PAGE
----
Better safe than sorry
September 28, 2015
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Two weeks ago in Irving, Texas, a 14-year old high school student excitedly shared his new invention with his teachers.
The reaction he got from them was quite the opposite of what he expected.
Instead of being praised for his ingenuity in building a homemade clock, his English teacher kept the clock and called the principal. Ahmed Mohamed was pulled from class by the school’s principal and a police officer, and promptly arrested.
Was this a case of the school’s faculty being overly cautious, or was this a case of racial or religious profiling, or even both?
Since that fateful day, Ahmed has been invited to the White House by President Obama, invited to the Google Science Fair, Facebook headquarters, MIT, NASA, and even offered an internship with Twitter.
Ahmed has since withdrawn from MacArthur High School, with the intention of transferring. Undoubtedly, the hallways and classrooms of MacArthur have to hold bad memories of fear and embarrassment.
On its surface, this appears to be a story that was created because the adults in the situation jumped to conclusions.
But when you dig a little deeper, this is a multi-faceted story, starting with how the “clock” looked. If you showed a picture of a suitcase with computer parts and wires inside to the average person walking down the street, what do you think they would say it is?
It’s doubtful, their first answer would be clock. Instead, they would most likely come to the same conclusion that the staff of MacArthur High School came to, and with hundreds of students lives potentially at stake, decided to be safe instead of sorry.
Unfortunately in 2015, bombings and mass shootings, particularly in schools, has become a part of our everyday lives in America. School should be the one place that children can go and feel safe.
Those killed at Sandy Hook, Columbine, or at the Boston Marathon, where a bomb made from a pressure-cooker killed several, would, if still alive, applaud a teaching staff who were trying to do what they thought was the right thing.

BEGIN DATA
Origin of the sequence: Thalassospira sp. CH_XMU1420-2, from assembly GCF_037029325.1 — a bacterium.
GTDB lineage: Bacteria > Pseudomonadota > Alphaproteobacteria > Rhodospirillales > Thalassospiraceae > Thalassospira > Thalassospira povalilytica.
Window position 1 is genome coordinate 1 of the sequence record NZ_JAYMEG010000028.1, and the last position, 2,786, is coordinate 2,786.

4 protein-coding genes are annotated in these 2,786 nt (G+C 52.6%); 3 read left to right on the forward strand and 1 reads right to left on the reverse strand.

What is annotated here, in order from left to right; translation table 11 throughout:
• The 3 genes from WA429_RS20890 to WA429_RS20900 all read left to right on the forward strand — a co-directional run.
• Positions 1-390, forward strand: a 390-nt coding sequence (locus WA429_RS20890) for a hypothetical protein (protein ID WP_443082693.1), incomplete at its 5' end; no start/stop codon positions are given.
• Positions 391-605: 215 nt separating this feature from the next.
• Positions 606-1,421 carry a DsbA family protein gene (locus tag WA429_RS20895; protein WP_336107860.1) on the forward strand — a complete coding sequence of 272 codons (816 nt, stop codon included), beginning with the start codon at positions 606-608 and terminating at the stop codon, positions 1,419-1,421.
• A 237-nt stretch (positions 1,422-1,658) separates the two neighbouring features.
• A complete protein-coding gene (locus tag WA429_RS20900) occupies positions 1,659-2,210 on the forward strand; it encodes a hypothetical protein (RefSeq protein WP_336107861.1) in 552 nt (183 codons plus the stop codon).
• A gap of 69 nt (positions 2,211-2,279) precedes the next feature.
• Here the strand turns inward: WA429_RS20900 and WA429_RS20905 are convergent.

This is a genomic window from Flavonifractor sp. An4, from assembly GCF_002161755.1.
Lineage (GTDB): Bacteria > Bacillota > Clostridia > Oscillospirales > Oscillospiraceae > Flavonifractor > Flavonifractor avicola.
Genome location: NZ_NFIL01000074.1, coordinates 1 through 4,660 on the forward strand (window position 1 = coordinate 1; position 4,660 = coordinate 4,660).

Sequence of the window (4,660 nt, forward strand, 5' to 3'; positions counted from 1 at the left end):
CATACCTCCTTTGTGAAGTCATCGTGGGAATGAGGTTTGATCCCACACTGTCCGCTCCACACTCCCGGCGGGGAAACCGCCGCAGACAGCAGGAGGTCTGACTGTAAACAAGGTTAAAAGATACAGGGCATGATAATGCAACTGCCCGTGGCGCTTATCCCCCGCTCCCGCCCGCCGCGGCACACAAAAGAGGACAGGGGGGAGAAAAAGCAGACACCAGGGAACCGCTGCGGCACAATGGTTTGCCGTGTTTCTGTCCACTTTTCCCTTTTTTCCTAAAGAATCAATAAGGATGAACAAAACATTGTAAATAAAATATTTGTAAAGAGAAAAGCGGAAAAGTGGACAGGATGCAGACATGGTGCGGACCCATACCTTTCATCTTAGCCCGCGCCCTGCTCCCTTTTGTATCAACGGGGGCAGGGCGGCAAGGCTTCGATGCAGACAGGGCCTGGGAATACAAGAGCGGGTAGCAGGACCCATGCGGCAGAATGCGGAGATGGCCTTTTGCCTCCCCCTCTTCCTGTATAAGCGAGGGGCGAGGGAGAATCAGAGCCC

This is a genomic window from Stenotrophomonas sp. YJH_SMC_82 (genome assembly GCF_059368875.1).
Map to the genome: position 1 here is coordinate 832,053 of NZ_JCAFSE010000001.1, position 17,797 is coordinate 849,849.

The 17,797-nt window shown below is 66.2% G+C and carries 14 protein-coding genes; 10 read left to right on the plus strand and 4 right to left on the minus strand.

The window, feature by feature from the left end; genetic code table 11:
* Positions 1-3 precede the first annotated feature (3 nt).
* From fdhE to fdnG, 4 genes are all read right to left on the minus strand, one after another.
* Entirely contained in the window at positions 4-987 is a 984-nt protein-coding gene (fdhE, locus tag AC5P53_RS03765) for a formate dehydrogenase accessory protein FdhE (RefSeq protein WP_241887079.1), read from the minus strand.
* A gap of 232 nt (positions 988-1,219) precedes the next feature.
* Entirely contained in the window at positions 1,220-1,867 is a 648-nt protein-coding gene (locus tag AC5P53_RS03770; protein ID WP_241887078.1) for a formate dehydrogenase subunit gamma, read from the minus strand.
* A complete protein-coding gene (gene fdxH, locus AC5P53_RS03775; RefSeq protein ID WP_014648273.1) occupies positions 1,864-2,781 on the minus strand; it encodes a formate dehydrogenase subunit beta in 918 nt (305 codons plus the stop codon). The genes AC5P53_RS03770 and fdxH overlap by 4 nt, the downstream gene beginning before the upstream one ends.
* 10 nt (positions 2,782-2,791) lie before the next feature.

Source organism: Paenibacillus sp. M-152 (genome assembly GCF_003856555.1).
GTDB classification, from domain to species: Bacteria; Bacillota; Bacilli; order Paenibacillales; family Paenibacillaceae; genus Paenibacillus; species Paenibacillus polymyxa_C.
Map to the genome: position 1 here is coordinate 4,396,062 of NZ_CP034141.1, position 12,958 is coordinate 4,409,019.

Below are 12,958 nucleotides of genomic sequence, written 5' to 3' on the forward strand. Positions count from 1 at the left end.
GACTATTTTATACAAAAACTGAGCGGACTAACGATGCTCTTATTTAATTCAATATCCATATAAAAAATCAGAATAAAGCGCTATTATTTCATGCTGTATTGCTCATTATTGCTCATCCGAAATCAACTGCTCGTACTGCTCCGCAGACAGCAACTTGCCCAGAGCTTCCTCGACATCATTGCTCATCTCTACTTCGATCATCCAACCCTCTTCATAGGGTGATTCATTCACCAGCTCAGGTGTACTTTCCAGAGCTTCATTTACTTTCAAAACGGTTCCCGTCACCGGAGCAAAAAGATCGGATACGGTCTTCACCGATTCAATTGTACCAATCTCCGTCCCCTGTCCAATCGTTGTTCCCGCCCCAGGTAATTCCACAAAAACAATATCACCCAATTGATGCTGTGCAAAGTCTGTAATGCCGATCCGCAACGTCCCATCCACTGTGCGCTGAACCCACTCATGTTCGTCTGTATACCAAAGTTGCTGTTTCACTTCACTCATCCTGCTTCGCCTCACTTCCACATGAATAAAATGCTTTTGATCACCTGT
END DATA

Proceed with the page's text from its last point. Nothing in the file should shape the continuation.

The root of the problem in this story is race and religion. Unfortunately in America, the issue of race is never far from the forefront of everyone’s mind. Also, many Americans’ only exposure to Islam is the aftermath of violence perpetrated by the radical terrorist group, ISIS, that is shown on the nightly television news.
In a case like this, race or religion should absolutely not be relavant. If a student brought a suspicious object to class, whether he or she be white, black, brown, blue, yellow, or green, when asked what the object is, a better way to handle the situation than keep repeating that it is a clock over and over with no explanation other than that, would make sense.
At the end of the day, if your child was in the classroom, what would you have rather the teacher do? Take the student’s word for it, and hope that the one-in-a-million chance of a bomb exploding in the school doesn’t happen, or be pro-active and not take unnecessary risks?
Hindsight is 20/20, and it is easy for everyone to pick the situation apart, and say the teachers were discriminating against Ahmed because of his skin color, or that he is a Muslim. But, put yourself in their shoes. When you are a principal of a school and hundreds of kids’ lives are your responsibility, handle it the way you feel is appropriate, just like the principal of MacArthur High School did.
In America 2015, everywhere we go, we have to proceed with caution. As history has shown, a tragic mass killing could be just around the corner. We shouldn’t be afraid of political correctness when lives could be at stake.
Hopefully, this incident won’t negatively influence Ahmed Mohamed’s enthusiasm for learning. America needs more promising young minds among students.
Maybe this experience can be a learning one for everyone involved, and next time the situation won’t escalate.